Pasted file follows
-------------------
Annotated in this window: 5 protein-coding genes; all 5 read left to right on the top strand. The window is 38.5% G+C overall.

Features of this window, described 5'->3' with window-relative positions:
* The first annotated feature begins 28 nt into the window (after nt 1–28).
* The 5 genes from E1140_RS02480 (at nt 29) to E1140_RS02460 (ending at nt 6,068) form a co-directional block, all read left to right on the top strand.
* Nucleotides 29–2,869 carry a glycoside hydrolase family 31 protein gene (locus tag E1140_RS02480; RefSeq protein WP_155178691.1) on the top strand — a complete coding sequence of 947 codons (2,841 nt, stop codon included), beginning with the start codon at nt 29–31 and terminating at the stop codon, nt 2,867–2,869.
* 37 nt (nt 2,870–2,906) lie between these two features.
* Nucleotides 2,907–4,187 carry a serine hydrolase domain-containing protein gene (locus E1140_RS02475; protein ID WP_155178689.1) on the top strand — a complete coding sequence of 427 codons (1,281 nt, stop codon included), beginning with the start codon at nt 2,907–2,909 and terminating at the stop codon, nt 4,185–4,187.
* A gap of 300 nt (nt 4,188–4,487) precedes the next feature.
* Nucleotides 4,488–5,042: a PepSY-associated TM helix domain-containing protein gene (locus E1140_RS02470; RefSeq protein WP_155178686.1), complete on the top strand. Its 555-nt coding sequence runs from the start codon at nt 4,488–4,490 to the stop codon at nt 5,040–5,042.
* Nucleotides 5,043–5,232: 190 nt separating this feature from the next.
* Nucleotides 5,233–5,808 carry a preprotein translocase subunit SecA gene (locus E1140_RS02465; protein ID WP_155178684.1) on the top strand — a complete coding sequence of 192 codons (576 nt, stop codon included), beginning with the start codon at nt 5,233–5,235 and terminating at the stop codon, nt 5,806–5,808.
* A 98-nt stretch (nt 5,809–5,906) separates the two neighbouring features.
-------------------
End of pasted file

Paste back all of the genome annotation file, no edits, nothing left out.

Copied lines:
Annotated in this window: 5 protein-coding genes; all 5 read left to right on the top strand. The window is 38.5% G+C overall.

Features of this window, described 5'->3' with window-relative positions:
* The first annotated feature begins 28 nt into the window (after nt 1–28).
* The 5 genes from E1140_RS02480 (at nt 29) to E1140_RS02460 (ending at nt 6,068) form a co-directional block, all read left to right on the top strand.
* Nucleotides 29–2,869 carry a glycoside hydrolase family 31 protein gene (locus tag E1140_RS02480; RefSeq protein WP_155178691.1) on the top strand — a complete coding sequence of 947 codons (2,841 nt, stop codon included), beginning with the start codon at nt 29–31 and terminating at the stop codon, nt 2,867–2,869.
* 37 nt (nt 2,870–2,906) lie between these two features.
* Nucleotides 2,907–4,187 carry a serine hydrolase domain-containing protein gene (locus E1140_RS02475; protein ID WP_155178689.1) on the top strand — a complete coding sequence of 427 codons (1,281 nt, stop codon included), beginning with the start codon at nt 2,907–2,909 and terminating at the stop codon, nt 4,185–4,187.
* A gap of 300 nt (nt 4,188–4,487) precedes the next feature.
* Nucleotides 4,488–5,042: a PepSY-associated TM helix domain-containing protein gene (locus E1140_RS02470; RefSeq protein WP_155178686.1), complete on the top strand. Its 555-nt coding sequence runs from the start codon at nt 4,488–4,490 to the stop codon at nt 5,040–5,042.
* Nucleotides 5,043–5,232: 190 nt separating this feature from the next.
* Nucleotides 5,233–5,808 carry a preprotein translocase subunit SecA gene (locus E1140_RS02465; protein ID WP_155178684.1) on the top strand — a complete coding sequence of 192 codons (576 nt, stop codon included), beginning with the start codon at nt 5,233–5,235 and terminating at the stop codon, nt 5,806–5,808.
* A 98-nt stretch (nt 5,809–5,906) separates the two neighbouring features.